augustine is the new veteran director. nice to have you back. marine corps veteran jim marszalek now serves as dav national service director and his fellow marine corps veteran, barry janowski leads as executor of her in cold springs, kentucky. good to have you back, too. and with us today is ms. susan miller was elected to the office of national commander of the dav auxiliary. ms. miller previously served as registered nurse with the veterans health administration, and i note that ms. miller's son, trent, is a member of the united states army, recently serving in his second deployment to afghanistan. gentlemen and ms. miller, thank you for your leadership and for your service. i look forward to working with each of you in your new roles, continue to work with those of you that are continuing and the roles that you've had for a number of years but i would also like to recognize the dav members from my home state of florida who may be with us today but if you could just raise your hand out so we can say hello. isn't this just like home? this is just like him. [laughter] welcome to those from
alerts plus. the multi million dollar profollow owe she manages with jim cramer. >> investors on edge, and they are selling stocks as the conflict with ukraine and russia escalates. is there anything the u.s. can do? >> warren buffet speaks. what does the world's famous investor think? we talk to him about that, the economy and more. >> winter storms kept car shoppers at home for the second straight month. will deal es off
. hi, jim. what's the intention here do you think from the russian government? >> reporter: well, the russian government wants two things, to exert its influence in the region but at the same time it doesn't want yet i think nor do other analysts we've spoken here to rock the boat too much. there's no question, ross, texts have spiked in the past 24 hours just as russia's foreign ministry came out condemning large scale human rights violations against its ethnic russians in the ukraine, the russian defense ministry confirmed that fighter jets were now on high alert along the border with ukraine that's of course part of the surprise, war games we've been reporting on since yesterday including long range aircraft, warships as well as some 150 troops and some 900 tanks. the main flash point is ukraine's crimea peninsula, strategic for russia, the home of the black sea fleet, scuffles broke out yesterday between proand anti-russian protesters outside crimea's parliament. overnight the building was seized by armed men speaking russian with rpgs, sniper rifles, in effect vigilantes who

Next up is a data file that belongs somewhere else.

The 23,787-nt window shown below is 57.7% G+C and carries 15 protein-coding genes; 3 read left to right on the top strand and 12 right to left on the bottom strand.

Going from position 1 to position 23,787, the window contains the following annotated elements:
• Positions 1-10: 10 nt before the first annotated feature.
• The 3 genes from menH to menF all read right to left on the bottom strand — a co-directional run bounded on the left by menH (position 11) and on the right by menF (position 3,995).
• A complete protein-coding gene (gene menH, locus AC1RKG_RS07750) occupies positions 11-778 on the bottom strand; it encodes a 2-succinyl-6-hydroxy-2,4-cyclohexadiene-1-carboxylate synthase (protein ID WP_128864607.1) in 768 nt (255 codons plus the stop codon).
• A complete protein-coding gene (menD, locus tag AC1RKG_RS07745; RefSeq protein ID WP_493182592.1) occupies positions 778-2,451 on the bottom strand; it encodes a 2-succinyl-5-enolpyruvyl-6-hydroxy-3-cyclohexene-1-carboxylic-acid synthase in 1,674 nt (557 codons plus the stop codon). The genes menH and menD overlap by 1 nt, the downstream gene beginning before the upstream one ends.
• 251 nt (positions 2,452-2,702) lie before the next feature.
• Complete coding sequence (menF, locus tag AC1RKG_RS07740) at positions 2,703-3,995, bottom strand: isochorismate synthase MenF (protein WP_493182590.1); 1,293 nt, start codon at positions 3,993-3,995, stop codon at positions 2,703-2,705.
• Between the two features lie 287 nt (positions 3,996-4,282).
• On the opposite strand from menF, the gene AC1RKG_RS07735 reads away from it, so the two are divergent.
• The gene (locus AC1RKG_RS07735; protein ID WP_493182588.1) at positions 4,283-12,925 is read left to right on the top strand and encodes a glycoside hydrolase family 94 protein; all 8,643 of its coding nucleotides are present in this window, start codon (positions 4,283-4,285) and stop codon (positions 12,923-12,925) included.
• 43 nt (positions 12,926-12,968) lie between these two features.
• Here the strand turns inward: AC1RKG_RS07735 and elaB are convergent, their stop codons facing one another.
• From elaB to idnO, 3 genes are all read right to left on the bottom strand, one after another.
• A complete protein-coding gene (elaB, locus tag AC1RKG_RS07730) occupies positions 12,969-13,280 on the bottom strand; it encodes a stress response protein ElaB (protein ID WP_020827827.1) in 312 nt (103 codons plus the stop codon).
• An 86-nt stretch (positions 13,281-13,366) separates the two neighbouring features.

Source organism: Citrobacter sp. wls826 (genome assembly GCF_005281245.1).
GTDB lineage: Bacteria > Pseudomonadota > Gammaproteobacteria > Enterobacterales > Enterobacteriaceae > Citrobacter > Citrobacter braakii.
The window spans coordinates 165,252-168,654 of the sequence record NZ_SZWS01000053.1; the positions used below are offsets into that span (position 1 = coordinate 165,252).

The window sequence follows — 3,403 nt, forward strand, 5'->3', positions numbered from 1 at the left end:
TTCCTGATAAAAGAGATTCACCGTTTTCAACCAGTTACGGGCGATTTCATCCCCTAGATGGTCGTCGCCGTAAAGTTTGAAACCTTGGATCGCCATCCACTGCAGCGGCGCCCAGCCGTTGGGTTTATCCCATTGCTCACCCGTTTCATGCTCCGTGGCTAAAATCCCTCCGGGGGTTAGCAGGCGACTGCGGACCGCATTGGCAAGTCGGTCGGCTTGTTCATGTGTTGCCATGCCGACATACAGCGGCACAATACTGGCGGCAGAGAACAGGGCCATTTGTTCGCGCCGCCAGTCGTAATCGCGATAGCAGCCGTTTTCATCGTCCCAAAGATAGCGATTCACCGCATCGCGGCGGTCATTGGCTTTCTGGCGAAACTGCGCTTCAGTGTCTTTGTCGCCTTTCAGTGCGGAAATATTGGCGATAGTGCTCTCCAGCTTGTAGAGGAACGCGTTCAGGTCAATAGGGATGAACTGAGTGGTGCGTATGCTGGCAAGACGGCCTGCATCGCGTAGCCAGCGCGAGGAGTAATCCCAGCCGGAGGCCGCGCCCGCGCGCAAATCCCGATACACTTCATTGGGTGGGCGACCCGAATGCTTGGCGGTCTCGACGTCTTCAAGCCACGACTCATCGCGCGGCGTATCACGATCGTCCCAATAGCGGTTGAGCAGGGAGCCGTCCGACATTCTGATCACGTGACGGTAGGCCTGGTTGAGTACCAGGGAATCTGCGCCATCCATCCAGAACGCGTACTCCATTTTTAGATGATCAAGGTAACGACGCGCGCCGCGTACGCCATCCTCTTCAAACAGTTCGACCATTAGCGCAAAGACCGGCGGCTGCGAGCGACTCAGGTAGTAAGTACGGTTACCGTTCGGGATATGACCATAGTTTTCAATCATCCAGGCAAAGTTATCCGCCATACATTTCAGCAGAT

to the gentleman from ohio, our friend and colleague on the house ways and means committee, jim renacci. the speaker pro tempore: the gentleman from ohio is recognized for two minutes. mr. renacci: mr. speaker, i rise today in strong support of h.r. 4118, the simple fairness act. according to a recent gallup poll, 51% of americans disapprove of the president's health care law and for good reason. the rollout of the failed misguided law was nothing short of disast russ. it's played whips by preventing many americans from purchasing health insurance from the federal and state exchanges. through the president's -- though the president promised lower costs, many are facing the reality of higher premiums and a steep penalty if they cannot afford the plans that are offered. recently, the administration delayed the employer mandate for a second time, leaving intact the mandate that requires individuals to purchase health insurance or pay a fine. the bill before us today would ensure that no american would be forced to pay the individual mandate penalty tax in 2014. it is evident to this chambe